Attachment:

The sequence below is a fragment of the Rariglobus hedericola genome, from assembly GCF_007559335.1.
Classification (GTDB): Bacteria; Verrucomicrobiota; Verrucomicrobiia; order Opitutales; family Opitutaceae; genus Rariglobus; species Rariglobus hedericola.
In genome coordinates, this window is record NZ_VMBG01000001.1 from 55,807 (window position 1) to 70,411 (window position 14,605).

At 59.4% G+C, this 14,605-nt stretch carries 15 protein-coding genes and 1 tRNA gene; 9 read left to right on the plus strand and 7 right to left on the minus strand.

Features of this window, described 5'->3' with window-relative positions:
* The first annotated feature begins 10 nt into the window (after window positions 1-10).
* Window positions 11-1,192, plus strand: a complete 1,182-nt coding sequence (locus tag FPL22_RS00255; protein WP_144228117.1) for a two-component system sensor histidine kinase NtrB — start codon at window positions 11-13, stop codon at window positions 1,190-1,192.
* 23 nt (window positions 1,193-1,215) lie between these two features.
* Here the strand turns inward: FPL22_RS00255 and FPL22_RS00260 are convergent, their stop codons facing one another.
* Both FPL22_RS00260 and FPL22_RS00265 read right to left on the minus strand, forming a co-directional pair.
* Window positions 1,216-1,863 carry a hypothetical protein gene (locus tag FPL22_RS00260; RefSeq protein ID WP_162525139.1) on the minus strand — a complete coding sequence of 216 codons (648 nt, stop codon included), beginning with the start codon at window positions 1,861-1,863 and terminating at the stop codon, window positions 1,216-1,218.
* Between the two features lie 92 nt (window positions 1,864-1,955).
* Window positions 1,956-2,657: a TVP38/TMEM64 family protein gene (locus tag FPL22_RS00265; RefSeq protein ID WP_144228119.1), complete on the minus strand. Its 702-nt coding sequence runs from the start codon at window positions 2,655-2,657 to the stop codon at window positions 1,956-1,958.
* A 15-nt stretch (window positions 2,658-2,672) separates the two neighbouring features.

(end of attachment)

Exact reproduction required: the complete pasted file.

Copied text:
The sequence below is a fragment of the Rariglobus hedericola genome, from assembly GCF_007559335.1.
Classification (GTDB): Bacteria; Verrucomicrobiota; Verrucomicrobiia; order Opitutales; family Opitutaceae; genus Rariglobus; species Rariglobus hedericola.
In genome coordinates, this window is record NZ_VMBG01000001.1 from 55,807 (window position 1) to 70,411 (window position 14,605).

At 59.4% G+C, this 14,605-nt stretch carries 15 protein-coding genes and 1 tRNA gene; 9 read left to right on the plus strand and 7 right to left on the minus strand.

Features of this window, described 5'->3' with window-relative positions:
* The first annotated feature begins 10 nt into the window (after window positions 1-10).
* Window positions 11-1,192, plus strand: a complete 1,182-nt coding sequence (locus tag FPL22_RS00255; protein WP_144228117.1) for a two-component system sensor histidine kinase NtrB — start codon at window positions 11-13, stop codon at window positions 1,190-1,192.
* 23 nt (window positions 1,193-1,215) lie between these two features.
* Here the strand turns inward: FPL22_RS00255 and FPL22_RS00260 are convergent, their stop codons facing one another.
* Both FPL22_RS00260 and FPL22_RS00265 read right to left on the minus strand, forming a co-directional pair.
* Window positions 1,216-1,863 carry a hypothetical protein gene (locus tag FPL22_RS00260; RefSeq protein ID WP_162525139.1) on the minus strand — a complete coding sequence of 216 codons (648 nt, stop codon included), beginning with the start codon at window positions 1,861-1,863 and terminating at the stop codon, window positions 1,216-1,218.
* Between the two features lie 92 nt (window positions 1,864-1,955).
* Window positions 1,956-2,657: a TVP38/TMEM64 family protein gene (locus tag FPL22_RS00265; RefSeq protein ID WP_144228119.1), complete on the minus strand. Its 702-nt coding sequence runs from the start codon at window positions 2,655-2,657 to the stop codon at window positions 1,956-1,958.
* A 15-nt stretch (window positions 2,658-2,672) separates the two neighbouring features.